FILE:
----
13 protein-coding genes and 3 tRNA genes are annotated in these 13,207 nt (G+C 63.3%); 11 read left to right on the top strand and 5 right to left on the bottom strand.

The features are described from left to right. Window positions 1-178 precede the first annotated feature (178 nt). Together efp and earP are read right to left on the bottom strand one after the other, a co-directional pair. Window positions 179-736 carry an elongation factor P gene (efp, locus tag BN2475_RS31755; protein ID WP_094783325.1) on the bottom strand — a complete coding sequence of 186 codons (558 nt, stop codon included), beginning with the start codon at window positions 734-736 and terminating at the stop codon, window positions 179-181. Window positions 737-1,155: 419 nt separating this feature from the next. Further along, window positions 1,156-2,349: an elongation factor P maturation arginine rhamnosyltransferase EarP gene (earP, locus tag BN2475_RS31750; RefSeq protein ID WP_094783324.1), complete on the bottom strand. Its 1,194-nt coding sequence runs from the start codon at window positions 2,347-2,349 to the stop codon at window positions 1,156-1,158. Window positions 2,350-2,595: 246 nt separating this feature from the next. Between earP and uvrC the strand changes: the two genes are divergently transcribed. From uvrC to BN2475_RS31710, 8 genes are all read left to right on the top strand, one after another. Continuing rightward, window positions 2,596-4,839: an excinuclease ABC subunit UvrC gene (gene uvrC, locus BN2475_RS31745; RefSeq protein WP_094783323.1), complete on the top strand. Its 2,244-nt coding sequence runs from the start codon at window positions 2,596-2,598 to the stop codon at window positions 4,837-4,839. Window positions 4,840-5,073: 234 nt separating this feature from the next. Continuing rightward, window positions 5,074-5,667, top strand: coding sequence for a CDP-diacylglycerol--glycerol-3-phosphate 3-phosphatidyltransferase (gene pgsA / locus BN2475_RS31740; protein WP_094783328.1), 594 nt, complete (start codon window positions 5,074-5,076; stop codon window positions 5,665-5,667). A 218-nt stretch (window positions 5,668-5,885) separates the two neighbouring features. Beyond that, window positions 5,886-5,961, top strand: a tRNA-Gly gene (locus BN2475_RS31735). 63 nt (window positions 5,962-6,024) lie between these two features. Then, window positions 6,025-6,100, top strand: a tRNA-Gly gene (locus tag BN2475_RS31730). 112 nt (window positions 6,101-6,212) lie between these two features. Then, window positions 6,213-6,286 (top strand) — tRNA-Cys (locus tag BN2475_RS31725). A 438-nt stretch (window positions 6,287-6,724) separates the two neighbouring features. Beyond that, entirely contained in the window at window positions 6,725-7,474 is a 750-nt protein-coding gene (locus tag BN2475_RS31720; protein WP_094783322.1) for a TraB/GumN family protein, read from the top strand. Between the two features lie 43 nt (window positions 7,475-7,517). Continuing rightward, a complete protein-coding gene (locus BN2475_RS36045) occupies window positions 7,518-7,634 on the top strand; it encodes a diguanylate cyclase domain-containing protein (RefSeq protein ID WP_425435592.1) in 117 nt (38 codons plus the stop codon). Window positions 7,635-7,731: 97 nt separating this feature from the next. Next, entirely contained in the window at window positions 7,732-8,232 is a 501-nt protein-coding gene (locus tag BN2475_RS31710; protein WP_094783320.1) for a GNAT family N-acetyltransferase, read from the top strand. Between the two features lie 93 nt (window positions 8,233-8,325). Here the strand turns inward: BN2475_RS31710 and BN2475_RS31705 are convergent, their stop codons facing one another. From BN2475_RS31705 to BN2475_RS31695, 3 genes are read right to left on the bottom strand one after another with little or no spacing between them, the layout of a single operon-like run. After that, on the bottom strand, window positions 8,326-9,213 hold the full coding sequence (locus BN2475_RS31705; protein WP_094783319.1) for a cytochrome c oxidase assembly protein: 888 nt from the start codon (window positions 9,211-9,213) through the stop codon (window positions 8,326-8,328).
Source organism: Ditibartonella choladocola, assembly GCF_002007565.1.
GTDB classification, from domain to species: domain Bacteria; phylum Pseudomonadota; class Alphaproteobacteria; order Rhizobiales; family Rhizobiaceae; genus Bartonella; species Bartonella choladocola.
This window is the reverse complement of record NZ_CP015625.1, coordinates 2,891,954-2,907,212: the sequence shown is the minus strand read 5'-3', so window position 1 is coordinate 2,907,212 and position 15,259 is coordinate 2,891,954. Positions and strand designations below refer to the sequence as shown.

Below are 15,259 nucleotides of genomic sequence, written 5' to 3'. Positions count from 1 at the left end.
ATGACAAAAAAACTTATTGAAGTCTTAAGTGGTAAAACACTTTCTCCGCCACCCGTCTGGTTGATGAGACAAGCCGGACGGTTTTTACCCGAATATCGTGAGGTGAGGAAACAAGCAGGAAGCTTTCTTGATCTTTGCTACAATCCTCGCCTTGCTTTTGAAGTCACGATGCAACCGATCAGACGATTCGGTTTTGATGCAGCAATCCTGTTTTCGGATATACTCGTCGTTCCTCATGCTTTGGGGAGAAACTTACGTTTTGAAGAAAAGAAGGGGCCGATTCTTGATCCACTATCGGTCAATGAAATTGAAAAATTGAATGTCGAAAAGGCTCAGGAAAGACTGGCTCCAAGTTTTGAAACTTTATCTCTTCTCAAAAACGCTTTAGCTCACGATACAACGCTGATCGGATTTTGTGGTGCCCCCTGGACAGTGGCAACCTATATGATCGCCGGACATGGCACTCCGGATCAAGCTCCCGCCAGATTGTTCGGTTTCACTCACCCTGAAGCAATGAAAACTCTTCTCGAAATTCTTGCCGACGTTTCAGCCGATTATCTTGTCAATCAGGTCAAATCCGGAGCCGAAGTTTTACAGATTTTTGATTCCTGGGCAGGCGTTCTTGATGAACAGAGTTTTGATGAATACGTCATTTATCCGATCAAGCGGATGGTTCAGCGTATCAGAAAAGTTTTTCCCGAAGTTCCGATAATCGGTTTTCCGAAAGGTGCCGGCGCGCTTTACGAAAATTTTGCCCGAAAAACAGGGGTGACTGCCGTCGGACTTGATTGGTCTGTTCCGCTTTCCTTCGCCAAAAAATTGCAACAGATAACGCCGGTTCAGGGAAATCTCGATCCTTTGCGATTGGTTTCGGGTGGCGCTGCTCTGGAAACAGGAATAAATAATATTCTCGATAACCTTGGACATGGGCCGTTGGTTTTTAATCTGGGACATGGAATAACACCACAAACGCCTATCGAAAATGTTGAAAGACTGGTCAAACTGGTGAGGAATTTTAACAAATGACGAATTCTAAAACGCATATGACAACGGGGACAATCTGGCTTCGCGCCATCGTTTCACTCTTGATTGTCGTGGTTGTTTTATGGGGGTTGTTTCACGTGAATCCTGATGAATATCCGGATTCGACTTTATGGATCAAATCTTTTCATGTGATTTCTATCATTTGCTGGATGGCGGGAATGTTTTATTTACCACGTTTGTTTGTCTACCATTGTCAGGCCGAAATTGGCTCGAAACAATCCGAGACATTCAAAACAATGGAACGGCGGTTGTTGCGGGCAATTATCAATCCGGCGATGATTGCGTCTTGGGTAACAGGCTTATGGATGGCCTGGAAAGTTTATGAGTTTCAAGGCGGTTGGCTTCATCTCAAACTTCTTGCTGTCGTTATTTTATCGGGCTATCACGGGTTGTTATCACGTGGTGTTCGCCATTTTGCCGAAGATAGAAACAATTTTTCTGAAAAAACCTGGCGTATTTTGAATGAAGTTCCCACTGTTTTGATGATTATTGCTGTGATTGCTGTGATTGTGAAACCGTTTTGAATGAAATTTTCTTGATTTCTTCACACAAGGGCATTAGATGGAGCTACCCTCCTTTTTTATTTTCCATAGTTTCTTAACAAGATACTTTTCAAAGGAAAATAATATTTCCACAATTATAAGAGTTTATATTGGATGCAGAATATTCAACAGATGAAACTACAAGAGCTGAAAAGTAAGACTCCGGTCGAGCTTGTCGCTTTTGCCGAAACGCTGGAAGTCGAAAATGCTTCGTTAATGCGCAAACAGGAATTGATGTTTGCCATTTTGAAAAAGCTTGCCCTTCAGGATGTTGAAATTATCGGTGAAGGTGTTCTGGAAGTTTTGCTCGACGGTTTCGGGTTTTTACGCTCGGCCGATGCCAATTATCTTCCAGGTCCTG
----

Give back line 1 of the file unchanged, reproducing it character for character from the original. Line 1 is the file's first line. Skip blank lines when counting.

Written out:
13 protein-coding genes and 3 tRNA genes are annotated in these 13,207 nt (G+C 63.3%); 11 read left to right on the top strand and 5 right to left on the bottom strand.